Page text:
The favorite for the 137th Kentucky Derby Presented by Yum! Brands is finally back in action.
Repole Stable’s Uncle Mo won last Saturday’s Timely Writer Stakes at Gulfstream Park as easily as expected.
It was his first start since his impressive romp in last fall’s Grey Goose Breeders’ Cup Juvenile at Churchill Downs and “easy” was the rule of the day at the Florida track.
He was bumped by one of his overmatched rivals coming out of the gate in the one-mile race, but that was the only suspenseful moment of the day. Trainer Todd Pletcher’s colt quickly gathered himself and cruised to an easy lead in very modest fractional times.
It was a stroll in the park for Uncle Mo, as jockey John Velazquez never asked him for any serious running.
The colt looked terrific from a physical standpoint and he finished up well, running a final quarter of :22 4/5 under the mildest of urging from Velazquez.
The race provided no clue as to how Uncle Mo might respond on the day when he was finally looked in the eye and challenged by another horse. He has yet to encounter a serious threat in any of his four career starts.
But it did show that the strong favorite to win this year’s Run for the Roses is doing well more than 50 days out, and it provided owner Mike Repole, who developed the popular Vitamin Water, with a chance to exhale.
A deep breath
“It’s the first time in four months that I’ve taken a deep breath. So it kind of feels good,” Repole said. “But when you have the best trainer in the world and he tells you how good this horse is, you’ve got to trust him.”
While Uncle Mo showed us nothing new in the first of only two races planned for his pre-Derby campaign, he gave us no reason to question his credentials. So he has to remain atop the list of “who’s hot” with America’s greatest race at Churchill Downs looming just over seven weeks down the road.
Pletcher is taking a very cautious approach to the Kentucky Derby with Uncle Mo, who in the eyes of many fans is regarded as a very strong contender to win the Triple Crown, a task last accomplished by Affirmed in 1978.
The task of sweeping the Kentucky Derby, Preakness and Belmont Stakes – each run at a different distance at a different track – might be the most difficult challenge in sports.
During the ongoing Triple Crown drought, I believe there have been two horses that were clearly the best of their 3-year-old crops and had the talent to sweep the three races.
Those horses were Point Given in 2001 and Empire Maker in 2003, but neither managed to win the Kentucky Derby., Point Given was a dull fifth to Monarchos and Empire Maker could not run past Funny Cide in his race.
Both horses had very tentative and calculated campaigns coming into the Derby and I’ll always believe that their trainers, Hall of Famers Bob Baffert and the late Bobby Frankel, brought their horses to Louisville a bit undercooked, with Empire Maker’s bid hampered by a minor, but poorly timed, foot problem that emerged in the days leading up to the Derby.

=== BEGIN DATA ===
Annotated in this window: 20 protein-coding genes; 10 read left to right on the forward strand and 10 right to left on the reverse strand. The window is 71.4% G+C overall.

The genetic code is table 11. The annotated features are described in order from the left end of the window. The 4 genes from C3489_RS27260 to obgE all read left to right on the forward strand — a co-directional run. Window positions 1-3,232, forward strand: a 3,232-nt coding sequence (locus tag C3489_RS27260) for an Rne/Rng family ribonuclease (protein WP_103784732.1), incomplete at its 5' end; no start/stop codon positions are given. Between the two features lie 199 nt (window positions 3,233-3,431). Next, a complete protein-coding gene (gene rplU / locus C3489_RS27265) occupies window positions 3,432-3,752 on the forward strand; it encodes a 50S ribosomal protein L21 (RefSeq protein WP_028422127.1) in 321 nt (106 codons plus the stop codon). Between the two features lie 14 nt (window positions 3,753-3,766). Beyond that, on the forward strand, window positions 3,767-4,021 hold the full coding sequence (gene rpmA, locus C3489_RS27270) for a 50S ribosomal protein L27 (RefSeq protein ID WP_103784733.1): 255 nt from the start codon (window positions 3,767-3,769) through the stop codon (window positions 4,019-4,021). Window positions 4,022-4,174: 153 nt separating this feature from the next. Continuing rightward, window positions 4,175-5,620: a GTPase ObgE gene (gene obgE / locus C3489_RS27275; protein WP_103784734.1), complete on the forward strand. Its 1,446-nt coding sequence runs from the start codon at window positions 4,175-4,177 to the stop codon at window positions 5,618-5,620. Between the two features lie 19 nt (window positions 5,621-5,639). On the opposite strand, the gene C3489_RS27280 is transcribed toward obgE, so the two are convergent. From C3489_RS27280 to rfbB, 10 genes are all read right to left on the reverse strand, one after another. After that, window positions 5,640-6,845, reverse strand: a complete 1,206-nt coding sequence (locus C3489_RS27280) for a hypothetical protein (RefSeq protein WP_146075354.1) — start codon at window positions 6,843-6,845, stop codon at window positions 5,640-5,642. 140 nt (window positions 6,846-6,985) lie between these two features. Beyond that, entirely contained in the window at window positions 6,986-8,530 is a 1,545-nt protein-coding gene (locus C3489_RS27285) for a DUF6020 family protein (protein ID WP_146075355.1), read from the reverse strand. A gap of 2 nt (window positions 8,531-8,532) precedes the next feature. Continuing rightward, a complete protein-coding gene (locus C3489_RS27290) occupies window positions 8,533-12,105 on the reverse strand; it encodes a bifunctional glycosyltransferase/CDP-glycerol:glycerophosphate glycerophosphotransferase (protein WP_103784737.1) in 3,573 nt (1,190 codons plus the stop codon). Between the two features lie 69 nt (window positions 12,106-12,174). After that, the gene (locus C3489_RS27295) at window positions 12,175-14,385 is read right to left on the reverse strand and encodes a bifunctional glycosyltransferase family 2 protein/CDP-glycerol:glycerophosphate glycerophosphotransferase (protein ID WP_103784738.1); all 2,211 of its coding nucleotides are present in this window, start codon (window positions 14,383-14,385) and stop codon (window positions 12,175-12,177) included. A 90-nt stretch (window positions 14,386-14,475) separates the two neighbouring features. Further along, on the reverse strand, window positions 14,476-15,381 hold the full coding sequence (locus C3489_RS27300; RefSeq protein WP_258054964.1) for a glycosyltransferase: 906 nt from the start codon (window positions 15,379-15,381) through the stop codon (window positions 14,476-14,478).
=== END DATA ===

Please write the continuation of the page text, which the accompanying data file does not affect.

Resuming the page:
With all due respect to the mile and a half Belmont Stakes, the “Test of the Champion” that wraps up the arduous Triple Crown, the Kentucky Derby is the toughest of the three races to win and I’ll always believe both horses were a little short on preparation coming into the biggest race of them all.
The disappointing Derby efforts ultimately moved both horses and up and they easily won their next races, with Point Given taking the Preakness and Belmont and Empire Maker romping in the Belmont. But their Triple Crown opportunities vanished in the long homestretch at Churchill Downs.
It’s hard to imagine that Uncle Mo got much out of his victory in the Timely Writer, which amounted to little more than an afternoon workout. That makes his next start, which will likely come in the 1 1/8-mile Wood Memorial at Aqueduct April 9, a critically important outing for Uncle Mo.
Pletcher’s colt could be a force of nature like Big Brown, who was simply the best in the 2008 Kentucky Derby and treated his foes with disdain. But that is rarely the case on Derby Day.
Needs a test
Uncle Mo needs a test to prove his toughness as well as his ability, because that test will surely come at some point in the torrent of new experiences that will confront the unbeaten champion when he runs at Churchill Downs on the first Saturday in May. He is clearly at the top of the crop with just over 50 days to go.
As Pletcher guides Uncle Mo along his cautious two-race pre-Derby campaign, potential Derby foes like Soldat, Premier Pegasus, The Factor, Sway Away, Dialed In, To Honor and Serve and Mucho Macho Man – none of whom was in the field Uncle Mo defeated in last year’s Breeders’ Cup Juvenile at Churchill Downs – are gearing up for their shot at the horse at the top.
When it comes to the Kentucky Derby, the 50 hours leading up to the race seem like a lifetime. Fifty days is an eternity.